Similar to the knee, treatment of OCD lesions of the elbow depends on the fact that the physis is open or closed, the stability of the lesion, and the age of the patient. OCD lesions of the elbow in pediatric patients may have a slightly higher risk of progressing to surgery compared to the knee or ankle . The cornerstone of nonsurgical treatment is rest from activity and has been shown to be very effective for stable lesions when the growth plate remains open and the patient has not started to lose motion. However, even with appropriate rest, some patients with stable lesions may progress on to needing surgery [27, 28]. Surgical management is typically recommended for unstable lesions, and older patients with closed physis are more likely to benefit from surgical intervention .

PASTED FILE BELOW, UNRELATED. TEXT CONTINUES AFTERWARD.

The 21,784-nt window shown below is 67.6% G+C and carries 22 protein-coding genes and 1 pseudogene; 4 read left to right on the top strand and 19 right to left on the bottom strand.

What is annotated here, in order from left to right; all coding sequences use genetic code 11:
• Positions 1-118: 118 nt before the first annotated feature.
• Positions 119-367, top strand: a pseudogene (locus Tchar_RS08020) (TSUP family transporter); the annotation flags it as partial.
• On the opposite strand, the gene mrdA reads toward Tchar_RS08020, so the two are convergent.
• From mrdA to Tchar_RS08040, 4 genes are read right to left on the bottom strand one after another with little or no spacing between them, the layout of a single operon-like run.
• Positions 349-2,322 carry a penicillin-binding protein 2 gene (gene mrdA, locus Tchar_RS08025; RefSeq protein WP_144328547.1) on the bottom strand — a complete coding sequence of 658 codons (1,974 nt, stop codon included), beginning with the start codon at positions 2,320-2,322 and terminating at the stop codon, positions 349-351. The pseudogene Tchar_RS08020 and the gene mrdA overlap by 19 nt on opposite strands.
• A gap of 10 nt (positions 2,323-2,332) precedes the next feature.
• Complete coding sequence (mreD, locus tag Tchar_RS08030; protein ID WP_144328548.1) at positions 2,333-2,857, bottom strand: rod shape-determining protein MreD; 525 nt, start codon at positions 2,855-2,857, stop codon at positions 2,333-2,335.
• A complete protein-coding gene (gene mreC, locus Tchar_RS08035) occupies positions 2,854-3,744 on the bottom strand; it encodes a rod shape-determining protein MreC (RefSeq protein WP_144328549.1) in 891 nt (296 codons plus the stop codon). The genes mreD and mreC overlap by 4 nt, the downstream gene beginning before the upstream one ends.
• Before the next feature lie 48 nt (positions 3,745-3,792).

For the ankle, nonsurgical management usually consists of immobilization and nonweight bearing for 6 weeks, followed by gradual progression back to weight bearing and activities. Surgical interventions are similar to the knee and elbow and can include excision, debridement, bone marrow stimulation, osteochondral grafting, or autologous chondrocyte implantation . Similar to the knee and elbow, outcomes of treatments for nonsurgical and surgical management at the ankle depend on the stage of the OCD lesion, its stability, the age of the patient, and the presence or absence of an open physis [12, 26].